Today you should read: Job 20
1) They assumed that Job’s sin was the cause.
Each of them, after the period where they comforted Job in silence, opened their mouths with eloquent speeches, explaining Job’s suffering and thinking they had all the answers. The problem was that Eliphaz, Bildad, and Zophar each assumed that Job’s sin was the cause of his suffering.
Eliphaz: “Remember: who that was innocent ever perished? Or where were the upright cut off? As I have seen, those who plow iniquity and sow trouble reap the same.” (Job 4:7-8)
Bildad: “Does God pervert justice? Or does the Almighty pervert the right?” (Job 8:3)
Zophar: “If you prepare your heart, you will stretch out your hands toward Him. If iniquity is in your hand, put it far away, and let not injustice dwell in your tents. Surely then you will lift up your face without blemish; you will be secure and will not fear… But the eyes of the wicked will fail; all way of escape will be lost to them, and their hope is to breathe their last.” (Job 11:13-15, 20)
While these guys desired to be helpful, they didn’t really know the reason for the suffering. Their guesses were errant.
2) They had a faulty theology of suffering.
They assumed that all suffering = retribution. SIMPLY NOT TRUE. What these friends didn’t understand was a biblical framework for suffering. Their limited, small-minded theology led them astray. Mark Driscoll notes 15 different kinds of suffering in the Bible (read his original post here):
– Adamic Suffering: Romans 5:12-21
– Grief Suffering: 2 Samuel 12:18-22, John 11:35
– Punishment/Retributive Suffering: Revelation 20:15
– Consequential Suffering: Galatians 6:7-9
– Demonic Suffering: Acts 15:16, John 8:44, Revelation 12:10
– Victim Suffering: Genesis 37
– Apocalyptic Suffering: Isaiah 24-25
– Disciplinary Suffering: Hebrews 12:7
– Vicarious Suffering: Isaiah 53
– Empathetic Suffering: Romans 12:15, 2 Corinthians 2:4
– Testimonial Suffering: Hebrews 11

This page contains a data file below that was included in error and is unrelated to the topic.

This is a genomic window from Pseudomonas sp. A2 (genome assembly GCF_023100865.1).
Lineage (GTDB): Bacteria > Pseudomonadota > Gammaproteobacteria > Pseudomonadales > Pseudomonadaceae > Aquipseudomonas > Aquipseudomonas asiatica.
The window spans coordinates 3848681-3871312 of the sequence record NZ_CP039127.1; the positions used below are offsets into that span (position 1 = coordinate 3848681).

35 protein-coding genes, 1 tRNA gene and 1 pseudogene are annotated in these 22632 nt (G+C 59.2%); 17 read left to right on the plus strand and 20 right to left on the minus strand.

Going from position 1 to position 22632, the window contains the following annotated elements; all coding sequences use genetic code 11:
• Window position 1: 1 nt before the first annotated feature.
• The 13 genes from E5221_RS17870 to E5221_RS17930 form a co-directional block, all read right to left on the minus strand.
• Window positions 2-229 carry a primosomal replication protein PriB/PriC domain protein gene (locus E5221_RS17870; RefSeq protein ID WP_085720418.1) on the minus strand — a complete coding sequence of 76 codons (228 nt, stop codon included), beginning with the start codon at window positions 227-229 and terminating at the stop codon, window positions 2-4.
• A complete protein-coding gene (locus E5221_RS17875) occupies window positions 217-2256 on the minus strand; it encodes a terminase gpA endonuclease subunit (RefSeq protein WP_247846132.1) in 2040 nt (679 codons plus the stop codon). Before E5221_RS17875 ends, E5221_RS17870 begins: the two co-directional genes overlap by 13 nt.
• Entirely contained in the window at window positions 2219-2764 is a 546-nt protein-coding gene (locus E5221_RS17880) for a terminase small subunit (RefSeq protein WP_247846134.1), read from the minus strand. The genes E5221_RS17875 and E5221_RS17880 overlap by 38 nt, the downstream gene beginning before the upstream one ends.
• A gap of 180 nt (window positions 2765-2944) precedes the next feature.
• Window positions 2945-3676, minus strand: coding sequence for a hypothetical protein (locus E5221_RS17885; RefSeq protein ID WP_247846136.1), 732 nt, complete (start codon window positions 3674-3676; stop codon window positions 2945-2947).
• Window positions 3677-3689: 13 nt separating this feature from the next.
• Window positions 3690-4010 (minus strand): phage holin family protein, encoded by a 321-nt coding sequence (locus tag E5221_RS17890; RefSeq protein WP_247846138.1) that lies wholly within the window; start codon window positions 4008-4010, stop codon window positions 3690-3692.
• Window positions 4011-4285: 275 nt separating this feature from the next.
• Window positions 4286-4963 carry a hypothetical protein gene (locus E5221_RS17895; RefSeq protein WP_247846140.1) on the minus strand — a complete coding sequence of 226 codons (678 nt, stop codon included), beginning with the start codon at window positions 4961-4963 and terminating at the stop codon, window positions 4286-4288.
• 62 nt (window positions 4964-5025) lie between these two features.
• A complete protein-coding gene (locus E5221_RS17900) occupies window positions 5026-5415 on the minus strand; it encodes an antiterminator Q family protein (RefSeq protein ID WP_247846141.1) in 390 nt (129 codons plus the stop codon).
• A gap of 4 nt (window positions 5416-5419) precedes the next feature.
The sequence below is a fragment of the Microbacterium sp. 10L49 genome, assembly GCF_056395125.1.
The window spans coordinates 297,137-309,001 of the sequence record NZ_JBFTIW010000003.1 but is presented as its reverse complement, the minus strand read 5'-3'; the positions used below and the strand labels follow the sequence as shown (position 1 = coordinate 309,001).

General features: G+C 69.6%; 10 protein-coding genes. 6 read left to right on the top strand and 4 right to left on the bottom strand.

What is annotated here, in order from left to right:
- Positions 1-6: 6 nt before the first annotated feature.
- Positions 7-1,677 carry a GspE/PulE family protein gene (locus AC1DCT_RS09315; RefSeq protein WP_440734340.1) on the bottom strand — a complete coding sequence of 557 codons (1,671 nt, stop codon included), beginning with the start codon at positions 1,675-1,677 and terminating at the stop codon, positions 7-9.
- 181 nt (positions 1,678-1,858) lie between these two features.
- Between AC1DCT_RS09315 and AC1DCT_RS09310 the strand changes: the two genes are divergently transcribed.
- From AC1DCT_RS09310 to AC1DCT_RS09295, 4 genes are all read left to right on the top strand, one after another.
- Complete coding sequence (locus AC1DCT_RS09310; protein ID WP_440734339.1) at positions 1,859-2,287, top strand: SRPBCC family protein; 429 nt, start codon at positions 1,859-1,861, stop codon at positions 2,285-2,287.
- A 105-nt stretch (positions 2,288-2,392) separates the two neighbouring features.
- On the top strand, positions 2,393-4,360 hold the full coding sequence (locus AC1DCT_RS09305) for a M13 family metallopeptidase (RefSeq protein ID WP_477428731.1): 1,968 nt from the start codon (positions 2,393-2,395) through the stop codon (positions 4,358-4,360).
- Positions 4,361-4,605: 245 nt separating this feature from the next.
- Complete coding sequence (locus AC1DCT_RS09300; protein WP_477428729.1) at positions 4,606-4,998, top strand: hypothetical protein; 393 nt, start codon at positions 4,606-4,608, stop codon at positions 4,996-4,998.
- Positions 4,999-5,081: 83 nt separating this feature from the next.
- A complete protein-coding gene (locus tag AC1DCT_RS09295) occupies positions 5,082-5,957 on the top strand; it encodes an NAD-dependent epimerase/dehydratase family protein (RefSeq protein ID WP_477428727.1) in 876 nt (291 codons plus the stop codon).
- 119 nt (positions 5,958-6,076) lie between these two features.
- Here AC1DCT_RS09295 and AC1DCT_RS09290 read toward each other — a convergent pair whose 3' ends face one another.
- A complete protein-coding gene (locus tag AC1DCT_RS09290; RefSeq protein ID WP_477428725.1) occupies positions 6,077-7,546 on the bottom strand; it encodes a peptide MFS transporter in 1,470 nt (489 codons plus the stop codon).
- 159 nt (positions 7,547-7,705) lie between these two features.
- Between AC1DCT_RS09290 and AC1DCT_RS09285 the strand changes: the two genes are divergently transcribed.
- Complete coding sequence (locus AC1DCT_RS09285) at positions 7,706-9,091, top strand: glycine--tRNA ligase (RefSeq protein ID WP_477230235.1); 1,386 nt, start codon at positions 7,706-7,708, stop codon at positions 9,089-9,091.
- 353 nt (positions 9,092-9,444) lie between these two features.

– Doxological Suffering: John 9:1-3
– Mysterious Suffering: 1 Corinthians 13:12
The friends made a colossal mistake in thinking all suffering was God’s revenge on us. Really, it was as much a poor theology of suffering as it was an improper view of God. God’s ways and mind are so much higher than we can fathom. We must be careful in making theological assumptions.
3) They became more confrontational and judgmental rather than helpful.
When you read chapters 3-36 of Job, you find them filled with banter and arguments with Job over the cause of his suffering. Instead of really being there for him, they wouldn’t give up their case. A good proverb on this very idea: Like a thorn that goes up into the hand of a drunkard is a proverb in the mouth of fools. Proverbs 26:9 In other words, bad theology with foolish minds led to more pain for Job. While these guys may have set a poor example for us on helping a friend through suffering, the Bible is articulate about the care and love we should show. Here are a few verses that talk about being a true friend to someone in crisis:
Bear one another’s burdens, and so fulfill the law of Christ. Galatians 6:2
Now we who are strong ought to bear the weaknesses of those without strength and not just please ourselves. Romans 15:1
Above all, keep loving one another earnestly, since love covers a multitude of sins. Show hospitality to one another without grumbling. 1 Peter 4:8-9
A man of many companions may come to ruin, but there is a friend who sticks closer than a brother.
Any other verses come to mind? What’s your evaluation of Job’s friends? Share your comments/thoughts and let’s critically think through being the Church.
Posted by: Todd Thomas